design choices for a loadable module interface

Nicolas Williams Nicolas.Williams at
Tue Jun 29 18:56:47 EDT 2010

On Tue, Jun 29, 2010 at 03:19:25PM -0700, Russ Allbery wrote:
> Nicolas Williams <Nicolas.Williams at> writes:
> > HOWEVER, just because there is one thing that the linker/loader will not
> > do for us does not mean we should throw the baby out with the bath water
> > and effectively duplicate other linker/loader functionality.
> Could you be more specific about exactly what functionality you see the
> vtable approach as duplicating?  I assume you mean something more than
> just writing the struct definition of the vtable, since that's trivial.

That.  V-tables need to be written.  And they make it harder to read the
source, particularly since you're almost guaranteed to have different
function names in every plugin, so now you have to search for
assignments in cscope.  And they're ugly (yes, an aesthetic argument).

> > If you decide to never make backwards-incompatible changes to function
> > signatures and semantics then you there is no need to keep track of
> > anything more with one scheme or the other.
> I believe the chances of successfully holding to such a decision are zero.
> There will be backwards-incompatible changes to function signatures and
> semantics.  The framework should plan for them from the start.

Zero because... we can't be expected to not make such a mistake?  Or
because you don't want that constraint?

Note that the above constraint applies only if you want to do anything
more than reject plugins that don't export the one API version supported
by the framework.  I.e., if you want to support a variety plugins using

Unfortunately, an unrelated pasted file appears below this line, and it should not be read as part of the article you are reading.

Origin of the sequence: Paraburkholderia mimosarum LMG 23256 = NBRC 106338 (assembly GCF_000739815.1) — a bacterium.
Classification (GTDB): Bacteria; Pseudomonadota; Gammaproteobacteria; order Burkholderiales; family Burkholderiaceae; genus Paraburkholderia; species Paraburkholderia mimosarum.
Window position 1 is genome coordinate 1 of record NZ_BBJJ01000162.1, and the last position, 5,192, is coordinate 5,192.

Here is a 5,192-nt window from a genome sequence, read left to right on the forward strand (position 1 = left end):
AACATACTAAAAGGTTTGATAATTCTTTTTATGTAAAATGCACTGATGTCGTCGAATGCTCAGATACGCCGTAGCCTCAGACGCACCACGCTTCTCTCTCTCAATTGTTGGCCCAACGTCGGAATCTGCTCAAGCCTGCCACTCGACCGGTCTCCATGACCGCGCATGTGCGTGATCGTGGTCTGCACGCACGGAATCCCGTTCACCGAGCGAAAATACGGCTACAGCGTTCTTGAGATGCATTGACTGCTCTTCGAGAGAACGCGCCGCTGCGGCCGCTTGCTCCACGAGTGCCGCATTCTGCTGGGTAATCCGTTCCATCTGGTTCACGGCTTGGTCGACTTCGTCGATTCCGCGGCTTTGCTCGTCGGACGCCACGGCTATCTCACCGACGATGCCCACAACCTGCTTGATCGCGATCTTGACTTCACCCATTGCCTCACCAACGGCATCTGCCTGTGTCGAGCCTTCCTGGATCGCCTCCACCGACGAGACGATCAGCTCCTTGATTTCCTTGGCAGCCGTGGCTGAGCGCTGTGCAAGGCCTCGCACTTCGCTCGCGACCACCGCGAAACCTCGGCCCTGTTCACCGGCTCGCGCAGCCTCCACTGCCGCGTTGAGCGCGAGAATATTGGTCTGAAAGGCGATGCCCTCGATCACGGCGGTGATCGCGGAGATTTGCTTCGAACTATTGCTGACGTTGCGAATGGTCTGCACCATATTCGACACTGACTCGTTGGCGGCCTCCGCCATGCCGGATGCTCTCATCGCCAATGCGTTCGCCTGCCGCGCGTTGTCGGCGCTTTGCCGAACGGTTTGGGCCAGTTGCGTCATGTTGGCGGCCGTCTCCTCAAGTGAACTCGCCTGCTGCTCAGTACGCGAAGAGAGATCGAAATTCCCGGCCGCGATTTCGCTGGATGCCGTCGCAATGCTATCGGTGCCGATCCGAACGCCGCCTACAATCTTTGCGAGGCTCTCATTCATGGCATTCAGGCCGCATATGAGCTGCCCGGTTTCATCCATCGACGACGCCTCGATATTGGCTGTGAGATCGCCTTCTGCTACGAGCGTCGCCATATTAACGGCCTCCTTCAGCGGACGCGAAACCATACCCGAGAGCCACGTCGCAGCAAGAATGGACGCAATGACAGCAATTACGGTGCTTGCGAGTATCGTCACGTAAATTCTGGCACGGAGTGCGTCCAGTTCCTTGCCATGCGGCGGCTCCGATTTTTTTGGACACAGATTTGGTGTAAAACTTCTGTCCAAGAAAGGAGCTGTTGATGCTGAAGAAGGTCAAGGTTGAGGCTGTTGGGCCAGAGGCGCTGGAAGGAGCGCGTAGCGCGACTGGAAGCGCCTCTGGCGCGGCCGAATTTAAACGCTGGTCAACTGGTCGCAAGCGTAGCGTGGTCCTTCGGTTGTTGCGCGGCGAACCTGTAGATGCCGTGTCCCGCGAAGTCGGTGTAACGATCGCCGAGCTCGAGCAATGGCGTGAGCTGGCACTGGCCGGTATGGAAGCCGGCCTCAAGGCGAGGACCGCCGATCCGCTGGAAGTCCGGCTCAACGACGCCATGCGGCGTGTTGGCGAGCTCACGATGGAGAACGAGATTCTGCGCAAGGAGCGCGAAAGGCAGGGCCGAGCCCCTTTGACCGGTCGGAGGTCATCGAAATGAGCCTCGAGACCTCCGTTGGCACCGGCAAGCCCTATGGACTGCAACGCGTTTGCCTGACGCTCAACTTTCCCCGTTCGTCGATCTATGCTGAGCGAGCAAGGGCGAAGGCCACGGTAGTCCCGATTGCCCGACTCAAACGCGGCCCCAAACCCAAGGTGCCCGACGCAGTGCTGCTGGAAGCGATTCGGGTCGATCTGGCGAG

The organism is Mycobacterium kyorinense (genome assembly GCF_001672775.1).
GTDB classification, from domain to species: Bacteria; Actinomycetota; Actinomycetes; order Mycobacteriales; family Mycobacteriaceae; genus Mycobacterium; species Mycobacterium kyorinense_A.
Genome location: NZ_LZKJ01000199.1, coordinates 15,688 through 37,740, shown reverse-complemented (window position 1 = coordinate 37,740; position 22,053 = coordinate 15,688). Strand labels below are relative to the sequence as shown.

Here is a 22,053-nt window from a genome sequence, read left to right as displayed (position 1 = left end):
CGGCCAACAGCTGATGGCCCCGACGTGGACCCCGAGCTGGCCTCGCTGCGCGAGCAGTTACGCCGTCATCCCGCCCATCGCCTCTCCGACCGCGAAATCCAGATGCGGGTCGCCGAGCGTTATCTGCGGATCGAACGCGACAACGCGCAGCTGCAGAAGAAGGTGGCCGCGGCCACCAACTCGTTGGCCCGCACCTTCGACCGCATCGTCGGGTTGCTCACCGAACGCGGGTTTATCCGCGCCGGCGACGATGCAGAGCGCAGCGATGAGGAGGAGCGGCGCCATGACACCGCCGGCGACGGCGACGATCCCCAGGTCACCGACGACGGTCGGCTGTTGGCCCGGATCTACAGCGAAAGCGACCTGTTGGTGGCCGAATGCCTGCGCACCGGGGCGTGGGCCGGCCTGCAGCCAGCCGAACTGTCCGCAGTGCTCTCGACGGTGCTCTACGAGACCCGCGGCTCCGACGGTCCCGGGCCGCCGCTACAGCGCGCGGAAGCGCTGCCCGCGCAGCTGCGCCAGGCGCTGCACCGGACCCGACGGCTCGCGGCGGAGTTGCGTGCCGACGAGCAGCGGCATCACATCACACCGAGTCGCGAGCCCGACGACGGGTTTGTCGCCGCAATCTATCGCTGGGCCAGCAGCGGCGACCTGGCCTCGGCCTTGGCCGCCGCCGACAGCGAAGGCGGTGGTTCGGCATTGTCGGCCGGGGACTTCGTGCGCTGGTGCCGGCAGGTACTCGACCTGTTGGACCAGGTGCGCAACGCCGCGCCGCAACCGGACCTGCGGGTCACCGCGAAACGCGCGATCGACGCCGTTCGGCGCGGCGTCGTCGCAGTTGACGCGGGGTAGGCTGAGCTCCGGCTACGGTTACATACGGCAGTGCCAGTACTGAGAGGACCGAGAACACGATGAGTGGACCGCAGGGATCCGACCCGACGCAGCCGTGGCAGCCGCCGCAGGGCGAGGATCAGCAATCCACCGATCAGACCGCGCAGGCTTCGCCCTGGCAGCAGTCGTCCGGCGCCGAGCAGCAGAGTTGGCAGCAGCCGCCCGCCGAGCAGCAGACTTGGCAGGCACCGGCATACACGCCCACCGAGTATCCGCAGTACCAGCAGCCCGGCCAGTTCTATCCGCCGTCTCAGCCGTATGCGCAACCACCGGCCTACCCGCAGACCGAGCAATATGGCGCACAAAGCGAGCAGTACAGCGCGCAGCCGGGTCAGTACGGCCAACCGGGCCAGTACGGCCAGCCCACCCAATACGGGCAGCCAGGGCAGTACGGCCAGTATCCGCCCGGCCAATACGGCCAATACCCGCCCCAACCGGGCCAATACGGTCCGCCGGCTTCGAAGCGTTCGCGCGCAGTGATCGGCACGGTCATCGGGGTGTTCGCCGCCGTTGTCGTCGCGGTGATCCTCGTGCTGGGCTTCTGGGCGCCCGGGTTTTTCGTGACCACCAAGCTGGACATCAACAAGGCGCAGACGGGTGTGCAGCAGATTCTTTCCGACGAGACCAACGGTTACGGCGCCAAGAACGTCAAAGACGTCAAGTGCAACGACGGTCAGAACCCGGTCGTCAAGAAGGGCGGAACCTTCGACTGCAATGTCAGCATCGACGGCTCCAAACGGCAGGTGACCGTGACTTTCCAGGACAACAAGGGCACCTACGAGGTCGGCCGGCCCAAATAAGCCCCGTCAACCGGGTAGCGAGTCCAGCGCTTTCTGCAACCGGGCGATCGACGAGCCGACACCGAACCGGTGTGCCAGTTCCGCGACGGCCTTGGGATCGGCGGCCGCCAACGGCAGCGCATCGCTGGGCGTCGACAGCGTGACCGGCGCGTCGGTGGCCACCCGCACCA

different API versions, then you must not make backwards-incompatible
changes to the ABI.

Note that you could make the same kind of mistakes with a versioned
v-table scheme too if you're not careful, especially if you allow
plugins to support more than one version at a time.

> > (1) and (2) really are equivalent, except that (2) requires more work on
> > the part of plugin authors than (1).
> Speaking as a plugin author, the amount of additional work (2) requires is
> not sufficient to warrant calling it additional work (although of course
> just providing a public data symbol is even easier).  It's a trivial
> function that one can write in five minutes.

For user-land I much prefer (1); formative experience there includes,
among others, libpam and libgss (see below) (on Solaris).

(For kernel-land... (2) is so common in kernel-land that (2) doesn't
bother me there.  Though modern kernel loadable module frameworks are
about as powerful as user-land linker/loaders nowadays, so I see no
reason not to use (1) in kernel-land as well.)

On Solaris libgss uses a non-version v-table for old stuff, dlsym() for
new stuff.  Every time we added functions we had to patch libgss and all
plugins together.  What a pain.  Granted, with a versioned v-table we'd
not have to, but now we'd have N versions of the same crappy structure
lying around, with libgss having to know all N -- that's a lot of
unnecessary duplication and unnecessary code, plus it's ugly.  So I just
made it so new additions are dlsym()ed and that's that.


More information about the krbdev mailing list